Rainbow and Color Books

Okay, everyone, have you checked out my friend Courtney’s (rockstar mama of two and incredibly pediatric occupational therapist) Tinker Kits though her OT OuTside account? If not, she makes amazing Tinker Kits you can buy — her creative activities allow you to connect with your children AND help them develop self-help, reading, writing, and play skills! Courtney and I thought it would be fun to collaborate when she releases new Tinker Kits, so today, I’m bringing you our favorite rainbow and color books to go with her March Tinker Kit. And if you don’t have a rainbow Tinker Kit, you’ll still love this list! Maybe you’re talking about rainbows for St. Patrick’s Day, or because it’s springtime and you’ve been seeing a lot of rainbows, or because like many young children, your kiddos just love rainbows! If any of the above are true for you, then check out the recommendations below.

Many of the rainbow and color books below also connect colors to emotions, so I’ve noted if the books have great social-emotional layers to them as well.

*** This list is arranged roughly according to publishers’ recommended age ranges. Always remember that you know your children best and may decide to use a book out of the recommended age range! All links are Amazon Affiliate links. When you buy a book through one of my links, your purchase price remains the exact same, but I get a *tiny* bit of money back… Which allows me to buy more books to share with you! ***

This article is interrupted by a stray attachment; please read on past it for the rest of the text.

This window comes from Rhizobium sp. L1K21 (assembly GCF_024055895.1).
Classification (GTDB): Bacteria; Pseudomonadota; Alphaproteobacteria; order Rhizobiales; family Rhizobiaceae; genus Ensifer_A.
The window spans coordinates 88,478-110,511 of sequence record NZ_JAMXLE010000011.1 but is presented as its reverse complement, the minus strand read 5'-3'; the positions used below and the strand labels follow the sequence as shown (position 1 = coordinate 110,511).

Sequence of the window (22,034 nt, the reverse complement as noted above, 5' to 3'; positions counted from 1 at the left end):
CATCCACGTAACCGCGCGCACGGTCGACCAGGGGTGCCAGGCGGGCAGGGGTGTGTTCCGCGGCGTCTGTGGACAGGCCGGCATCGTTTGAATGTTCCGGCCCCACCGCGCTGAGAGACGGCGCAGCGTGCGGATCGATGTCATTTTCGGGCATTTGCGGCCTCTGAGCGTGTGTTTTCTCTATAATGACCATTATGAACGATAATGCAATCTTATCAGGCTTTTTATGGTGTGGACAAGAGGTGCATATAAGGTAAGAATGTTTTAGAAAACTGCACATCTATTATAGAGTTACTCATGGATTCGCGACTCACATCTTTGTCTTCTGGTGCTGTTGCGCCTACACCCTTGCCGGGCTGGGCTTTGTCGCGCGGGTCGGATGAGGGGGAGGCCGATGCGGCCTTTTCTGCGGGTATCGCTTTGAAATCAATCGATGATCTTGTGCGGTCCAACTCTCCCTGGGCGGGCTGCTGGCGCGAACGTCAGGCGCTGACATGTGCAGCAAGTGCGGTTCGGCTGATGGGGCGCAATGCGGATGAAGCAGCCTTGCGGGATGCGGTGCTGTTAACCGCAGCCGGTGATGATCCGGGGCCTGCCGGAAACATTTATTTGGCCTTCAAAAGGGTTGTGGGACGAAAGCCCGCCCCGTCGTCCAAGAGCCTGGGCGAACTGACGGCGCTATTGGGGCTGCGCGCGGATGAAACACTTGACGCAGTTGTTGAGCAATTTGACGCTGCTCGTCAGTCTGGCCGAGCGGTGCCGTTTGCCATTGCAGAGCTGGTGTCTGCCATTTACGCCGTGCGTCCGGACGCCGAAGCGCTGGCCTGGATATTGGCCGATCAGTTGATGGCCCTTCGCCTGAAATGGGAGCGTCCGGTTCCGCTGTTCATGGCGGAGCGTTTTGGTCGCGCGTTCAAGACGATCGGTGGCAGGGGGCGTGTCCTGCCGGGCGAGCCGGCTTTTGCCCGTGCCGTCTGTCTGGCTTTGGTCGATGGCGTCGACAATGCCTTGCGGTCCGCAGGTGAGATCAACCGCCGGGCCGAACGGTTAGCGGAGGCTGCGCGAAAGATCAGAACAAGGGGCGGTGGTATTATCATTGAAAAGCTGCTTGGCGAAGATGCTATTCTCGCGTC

Our Favorite Books about Rainbows and Colors

Screen Shot 2019-03-06 at 10.46.44 AMWhat Makes a Rainbow by Betty Schwartz, illustrated by Dona Turner — Have you seen these Magic Ribbon books? They’re so neat! We received this one as a gift when our oldest was born, and it was LOVED in our house for the next 5 years or so. This rainbow book is perfect for babies, toddlers, and preschoolers.

Screen Shot 2019-03-06 at 10.47.52 AMA Color of His Own by Leo Lionni — ***social-emotional layers*** Lionni introduces us to a sad chameleon who just wants a color of his own, so that he can be like all of the other animals around him. Lionni walks us through various colors we see in nature and changes with the changing seasons, and in the end, the sad chameleon’s solution might surprise you. This is a delightful introduction to colors and animals often associated with them and can even be used to generate discussions about the importance of being yourself. Ages 2-5.

Screen Shot 2019-03-06 at 1.29.52 PMFreight Train by Donald Crews — Ages 2 and up. This books is colorful and simple, perfect for your youngest readers (and comes in a sturdy board book format, too!). Crews won a Caldecott Honor Medal for this one, and rightly so. You’re drawn in by the colors and simple words, but you also feel the power of the train chugging its way through this book. Recommended for ages 2-5 but also perfect for younger!